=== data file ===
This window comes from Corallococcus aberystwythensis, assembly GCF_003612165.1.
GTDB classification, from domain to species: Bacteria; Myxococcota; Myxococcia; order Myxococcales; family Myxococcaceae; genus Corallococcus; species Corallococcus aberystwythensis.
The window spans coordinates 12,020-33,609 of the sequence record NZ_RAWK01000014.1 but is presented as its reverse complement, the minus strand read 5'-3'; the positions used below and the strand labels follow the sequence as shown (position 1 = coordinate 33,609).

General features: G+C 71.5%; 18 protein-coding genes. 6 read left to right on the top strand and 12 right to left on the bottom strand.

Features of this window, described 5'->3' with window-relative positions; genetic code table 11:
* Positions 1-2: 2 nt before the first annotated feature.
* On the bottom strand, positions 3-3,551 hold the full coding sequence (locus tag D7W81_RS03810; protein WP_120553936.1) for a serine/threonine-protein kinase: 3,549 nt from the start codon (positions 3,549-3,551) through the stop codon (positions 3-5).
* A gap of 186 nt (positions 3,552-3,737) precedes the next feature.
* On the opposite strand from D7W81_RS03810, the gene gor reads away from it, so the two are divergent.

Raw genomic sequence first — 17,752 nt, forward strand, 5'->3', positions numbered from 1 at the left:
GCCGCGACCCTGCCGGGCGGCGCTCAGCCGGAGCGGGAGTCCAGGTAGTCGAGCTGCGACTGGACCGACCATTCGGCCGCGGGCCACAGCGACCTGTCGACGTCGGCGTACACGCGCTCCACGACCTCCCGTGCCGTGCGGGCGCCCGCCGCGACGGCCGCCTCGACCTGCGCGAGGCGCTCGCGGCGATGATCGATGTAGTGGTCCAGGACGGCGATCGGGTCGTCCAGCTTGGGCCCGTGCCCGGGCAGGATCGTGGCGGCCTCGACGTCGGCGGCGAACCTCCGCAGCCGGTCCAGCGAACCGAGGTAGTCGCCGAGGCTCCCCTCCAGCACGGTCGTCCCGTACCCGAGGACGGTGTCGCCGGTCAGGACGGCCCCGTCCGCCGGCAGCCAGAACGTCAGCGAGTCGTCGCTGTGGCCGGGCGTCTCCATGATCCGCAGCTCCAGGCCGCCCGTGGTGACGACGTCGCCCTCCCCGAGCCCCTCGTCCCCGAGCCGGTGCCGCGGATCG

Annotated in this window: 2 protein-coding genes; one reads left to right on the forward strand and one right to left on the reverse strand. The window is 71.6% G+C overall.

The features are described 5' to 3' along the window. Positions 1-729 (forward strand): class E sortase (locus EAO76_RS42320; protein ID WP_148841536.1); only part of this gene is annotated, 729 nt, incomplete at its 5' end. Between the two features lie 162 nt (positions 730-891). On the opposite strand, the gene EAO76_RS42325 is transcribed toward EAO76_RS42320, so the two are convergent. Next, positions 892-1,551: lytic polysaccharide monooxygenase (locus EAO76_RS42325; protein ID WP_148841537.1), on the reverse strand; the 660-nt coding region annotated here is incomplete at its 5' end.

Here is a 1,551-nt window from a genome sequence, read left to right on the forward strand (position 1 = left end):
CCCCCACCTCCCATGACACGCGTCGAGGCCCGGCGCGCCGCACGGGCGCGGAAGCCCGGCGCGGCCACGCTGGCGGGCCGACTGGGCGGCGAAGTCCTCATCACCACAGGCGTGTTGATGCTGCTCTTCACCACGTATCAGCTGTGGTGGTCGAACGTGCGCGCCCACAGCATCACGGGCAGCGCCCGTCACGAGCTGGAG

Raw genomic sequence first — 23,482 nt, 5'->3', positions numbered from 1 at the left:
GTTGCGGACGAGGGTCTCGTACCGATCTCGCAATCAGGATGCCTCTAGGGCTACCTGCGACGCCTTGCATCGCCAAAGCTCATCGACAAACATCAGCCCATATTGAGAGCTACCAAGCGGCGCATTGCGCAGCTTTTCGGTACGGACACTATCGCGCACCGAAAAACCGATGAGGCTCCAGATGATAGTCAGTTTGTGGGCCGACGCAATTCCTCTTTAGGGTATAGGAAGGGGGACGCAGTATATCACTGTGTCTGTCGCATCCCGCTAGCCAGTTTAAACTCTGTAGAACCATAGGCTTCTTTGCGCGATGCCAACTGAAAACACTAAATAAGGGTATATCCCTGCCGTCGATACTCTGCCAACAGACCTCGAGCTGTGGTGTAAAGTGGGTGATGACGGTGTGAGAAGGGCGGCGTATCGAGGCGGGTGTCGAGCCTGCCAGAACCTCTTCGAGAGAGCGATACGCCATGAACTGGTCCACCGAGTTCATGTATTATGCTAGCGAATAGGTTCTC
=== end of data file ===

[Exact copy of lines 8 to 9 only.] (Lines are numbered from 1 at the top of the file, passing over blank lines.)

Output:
* A gap of 186 nt (positions 3,552-3,737) precedes the next feature.
* On the opposite strand from D7W81_RS03810, the gene gor reads away from it, so the two are divergent.